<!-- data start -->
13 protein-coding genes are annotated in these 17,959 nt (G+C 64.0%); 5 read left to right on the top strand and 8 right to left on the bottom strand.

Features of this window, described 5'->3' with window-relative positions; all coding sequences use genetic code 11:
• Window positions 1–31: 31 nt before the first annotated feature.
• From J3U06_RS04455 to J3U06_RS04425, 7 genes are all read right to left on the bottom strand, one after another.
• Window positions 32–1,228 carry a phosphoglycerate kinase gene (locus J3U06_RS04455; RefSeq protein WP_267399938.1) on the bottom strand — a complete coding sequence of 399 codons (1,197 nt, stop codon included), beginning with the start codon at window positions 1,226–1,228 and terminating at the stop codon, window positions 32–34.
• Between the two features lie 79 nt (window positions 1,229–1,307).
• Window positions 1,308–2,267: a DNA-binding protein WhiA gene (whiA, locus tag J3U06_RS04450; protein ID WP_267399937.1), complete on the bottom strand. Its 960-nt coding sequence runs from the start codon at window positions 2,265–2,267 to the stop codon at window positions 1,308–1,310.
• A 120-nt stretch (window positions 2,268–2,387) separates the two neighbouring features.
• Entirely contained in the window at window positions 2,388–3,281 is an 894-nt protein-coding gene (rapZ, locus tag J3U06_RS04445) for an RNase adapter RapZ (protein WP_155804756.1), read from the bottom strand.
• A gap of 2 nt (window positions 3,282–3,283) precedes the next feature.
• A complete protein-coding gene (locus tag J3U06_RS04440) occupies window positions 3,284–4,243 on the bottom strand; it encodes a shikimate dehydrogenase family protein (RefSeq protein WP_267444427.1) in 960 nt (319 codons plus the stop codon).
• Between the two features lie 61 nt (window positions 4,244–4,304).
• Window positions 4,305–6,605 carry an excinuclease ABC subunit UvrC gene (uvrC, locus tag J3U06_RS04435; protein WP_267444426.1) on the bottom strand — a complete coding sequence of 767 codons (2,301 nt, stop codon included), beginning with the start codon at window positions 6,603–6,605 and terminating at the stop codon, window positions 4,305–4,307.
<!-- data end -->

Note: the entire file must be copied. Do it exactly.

13 protein-coding genes are annotated in these 17,959 nt (G+C 64.0%); 5 read left to right on the top strand and 8 right to left on the bottom strand.

Features of this window, described 5'->3' with window-relative positions; all coding sequences use genetic code 11:
• Window positions 1–31: 31 nt before the first annotated feature.
• From J3U06_RS04455 to J3U06_RS04425, 7 genes are all read right to left on the bottom strand, one after another.
• Window positions 32–1,228 carry a phosphoglycerate kinase gene (locus J3U06_RS04455; RefSeq protein WP_267399938.1) on the bottom strand — a complete coding sequence of 399 codons (1,197 nt, stop codon included), beginning with the start codon at window positions 1,226–1,228 and terminating at the stop codon, window positions 32–34.
• Between the two features lie 79 nt (window positions 1,229–1,307).
• Window positions 1,308–2,267: a DNA-binding protein WhiA gene (whiA, locus tag J3U06_RS04450; protein ID WP_267399937.1), complete on the bottom strand. Its 960-nt coding sequence runs from the start codon at window positions 2,265–2,267 to the stop codon at window positions 1,308–1,310.
• A 120-nt stretch (window positions 2,268–2,387) separates the two neighbouring features.
• Entirely contained in the window at window positions 2,388–3,281 is an 894-nt protein-coding gene (rapZ, locus tag J3U06_RS04445) for an RNase adapter RapZ (protein WP_155804756.1), read from the bottom strand.
• A gap of 2 nt (window positions 3,282–3,283) precedes the next feature.
• A complete protein-coding gene (locus tag J3U06_RS04440) occupies window positions 3,284–4,243 on the bottom strand; it encodes a shikimate dehydrogenase family protein (RefSeq protein WP_267444427.1) in 960 nt (319 codons plus the stop codon).
• Between the two features lie 61 nt (window positions 4,244–4,304).
• Window positions 4,305–6,605 carry an excinuclease ABC subunit UvrC gene (uvrC, locus tag J3U06_RS04435; protein WP_267444426.1) on the bottom strand — a complete coding sequence of 767 codons (2,301 nt, stop codon included), beginning with the start codon at window positions 6,603–6,605 and terminating at the stop codon, window positions 4,305–4,307.